Plagues and suffering individuals–further thoughts on COVID 19

Recently I heard that, because some Christians in a particular nation have died from COVID-19, their fellow believers there have worried that God is judging them. Although God in the Bible uses plagues and other natural disasters as wake-up calls, we should not suppose that every case represents this. In fact, Jesus, in whom we Christians behold the face of God, healed those oppressed by the devil (Acts 10:38; cf. Luke 13:16).

Although the Bible speaks of God sometimes using sickness as discipline (Rev 2:22), or some of God’s blessing for healing being withheld due to corporate disobedience (1 Cor 11:29-31), it is far from true that godly persons never suffer from sickness. Elisha died from sickness (1 Kgs 13:14), yet remained so full of God’s power that a corpse thrown on top his bones revived (13:21). Paul and his associates faced illnesses or physical weaknesses in the course of their ministry travels (Gal 4:14; Phil 2:26-27; 2 Tim 4:20)

Viruses might serve a natural purpose in controlling bacteria populations, and it is natural for viruses to mutate. But we might also envision a demonic purpose behind the form of this particular virus and its effects. The virus now ravaging the world, mutated into its present harmful forms, is evil. Also terrible is the plight of day-laborers in many countries who, because of the virus, currently lack access to food. It’s very important for us to pray for the front-line health care workers and for the scientists working on treatments and cures.

Plagues are terrible. Bubonic plague may have killed more than a third of Europe’s population centuries ago. AIDS has killed millions in recent decades.

In his Plague, Albert Camus may question whether it is logical for believers to seek to work against a plague that they envision as God’s judgment. Most monotheists (including myself) do affirm that God is also at work even above and beyond the level of evil in the world. The giver of life has the right to execute judgments and is compassionate to give us wake-up calls to turn us from greater judgments (for judgments as wakeup opportunities, see e.g., Amos 4:8-11; Rev 9:20-21).

But it’s important, when affirming such points, not to leave the wrong impression regarding what we should believe about those who suffer. Jesus’s ministry shows us God’s heart. Again, Jesus compassionately healed the sick, and his ministry shows us the importance of caring for those who are suffering and investing our resources in alleviating those sufferings.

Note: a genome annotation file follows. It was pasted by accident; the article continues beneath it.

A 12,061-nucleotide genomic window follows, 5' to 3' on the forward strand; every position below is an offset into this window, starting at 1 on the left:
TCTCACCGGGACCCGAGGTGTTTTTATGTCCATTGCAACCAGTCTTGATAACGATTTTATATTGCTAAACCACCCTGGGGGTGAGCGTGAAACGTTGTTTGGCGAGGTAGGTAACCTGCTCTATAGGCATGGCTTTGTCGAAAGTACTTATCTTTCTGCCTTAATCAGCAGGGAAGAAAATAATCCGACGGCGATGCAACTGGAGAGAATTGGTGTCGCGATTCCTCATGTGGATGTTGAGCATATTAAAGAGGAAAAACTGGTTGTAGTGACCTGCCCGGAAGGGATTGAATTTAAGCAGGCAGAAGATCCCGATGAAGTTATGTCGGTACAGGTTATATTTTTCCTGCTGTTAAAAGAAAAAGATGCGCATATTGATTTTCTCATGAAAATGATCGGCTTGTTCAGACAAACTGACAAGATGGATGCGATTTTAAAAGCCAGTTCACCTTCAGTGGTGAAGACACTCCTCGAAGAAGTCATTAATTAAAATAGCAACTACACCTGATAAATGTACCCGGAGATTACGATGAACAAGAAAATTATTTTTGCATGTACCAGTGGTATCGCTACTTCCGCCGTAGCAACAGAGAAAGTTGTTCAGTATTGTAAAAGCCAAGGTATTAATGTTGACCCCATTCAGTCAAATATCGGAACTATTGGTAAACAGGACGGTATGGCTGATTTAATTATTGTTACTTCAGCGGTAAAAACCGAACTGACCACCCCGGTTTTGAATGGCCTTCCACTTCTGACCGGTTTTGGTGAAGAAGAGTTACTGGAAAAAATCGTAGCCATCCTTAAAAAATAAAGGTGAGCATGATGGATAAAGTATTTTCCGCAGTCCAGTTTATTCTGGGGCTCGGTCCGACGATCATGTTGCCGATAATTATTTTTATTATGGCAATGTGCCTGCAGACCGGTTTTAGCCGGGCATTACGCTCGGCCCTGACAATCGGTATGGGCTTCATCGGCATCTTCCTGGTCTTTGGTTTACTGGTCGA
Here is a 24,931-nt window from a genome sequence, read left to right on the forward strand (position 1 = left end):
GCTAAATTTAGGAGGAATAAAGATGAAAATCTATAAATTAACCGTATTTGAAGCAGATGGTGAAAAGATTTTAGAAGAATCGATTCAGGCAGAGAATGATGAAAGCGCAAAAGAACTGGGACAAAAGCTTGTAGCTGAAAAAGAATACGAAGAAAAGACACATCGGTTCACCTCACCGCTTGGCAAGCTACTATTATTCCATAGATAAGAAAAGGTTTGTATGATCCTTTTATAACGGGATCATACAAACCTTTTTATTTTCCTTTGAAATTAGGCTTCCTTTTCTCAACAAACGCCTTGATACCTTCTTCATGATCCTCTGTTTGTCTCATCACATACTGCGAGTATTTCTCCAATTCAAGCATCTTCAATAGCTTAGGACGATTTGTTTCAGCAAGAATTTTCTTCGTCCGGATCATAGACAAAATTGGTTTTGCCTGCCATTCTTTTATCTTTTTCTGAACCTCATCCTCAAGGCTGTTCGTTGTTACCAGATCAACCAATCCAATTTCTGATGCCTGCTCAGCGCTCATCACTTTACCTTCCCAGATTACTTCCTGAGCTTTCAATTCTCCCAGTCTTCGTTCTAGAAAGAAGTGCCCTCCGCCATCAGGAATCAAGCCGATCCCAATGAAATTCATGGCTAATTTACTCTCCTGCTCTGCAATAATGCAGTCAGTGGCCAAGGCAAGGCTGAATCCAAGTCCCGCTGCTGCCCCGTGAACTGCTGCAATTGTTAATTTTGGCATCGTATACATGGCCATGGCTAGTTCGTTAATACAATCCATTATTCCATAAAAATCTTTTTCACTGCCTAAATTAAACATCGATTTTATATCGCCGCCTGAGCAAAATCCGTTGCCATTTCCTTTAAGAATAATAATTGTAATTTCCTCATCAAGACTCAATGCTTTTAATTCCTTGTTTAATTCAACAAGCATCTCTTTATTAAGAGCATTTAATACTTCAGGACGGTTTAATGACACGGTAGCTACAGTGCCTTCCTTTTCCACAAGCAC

In the application section on Revelation 6, which lists pestilence as among the judgments on humanity, I wrote this in my NIVAC Revelation (Zondervan) commentary some two decades ago:

“Such plagues are wakeup calls to humanity, but we must remember that they are judgments against societies [or the world], not usually against individuals.  Because innocent sufferers often hear our blanket statements about judgment as personal condemnations, we should always make clear what we already know, that not everyone who suffers is experiencing personal judgment. … We must hear in the world’s suffering not condemnation of suffering individuals but, on a larger scale, God calling for the world’s attention.”

We tend to think in very narrow terms: is the cause of what I am writing a computer? My hands? Muscles moving my hands? Neurons firing in my brain? My social context? Or all of the above and more? In the same way, the Bible sees multiple levels of causation. Some things can be evils that, for greater good for the world overall, God has not stopped from taking their course, and chooses to use for good. In Christ, however, God provides us an ideal model of working against these evils.

Just as rain falls on the just and unjust alike (a blessing for Jesus’s largely agrarian audience in Matt 5:45), so viruses are no respecter of persons, and it is wise to boost our immune responses with healthy living insofar as possible. Viruses, like sin and death, remain part of this fallen world, and remain part of what we who follow our Lord’s model must work against.

The Bible shows us that we can look to God for protection, for healing, and for God to give wisdom for cures, and we can trust God to answer. Let’s pray for all these things. But we dare not treat those who suffer as worse than those who do not; Jesus reached out especially to the hurting. Sometimes those who suffer or have suffered even have special credibility with the suffering.

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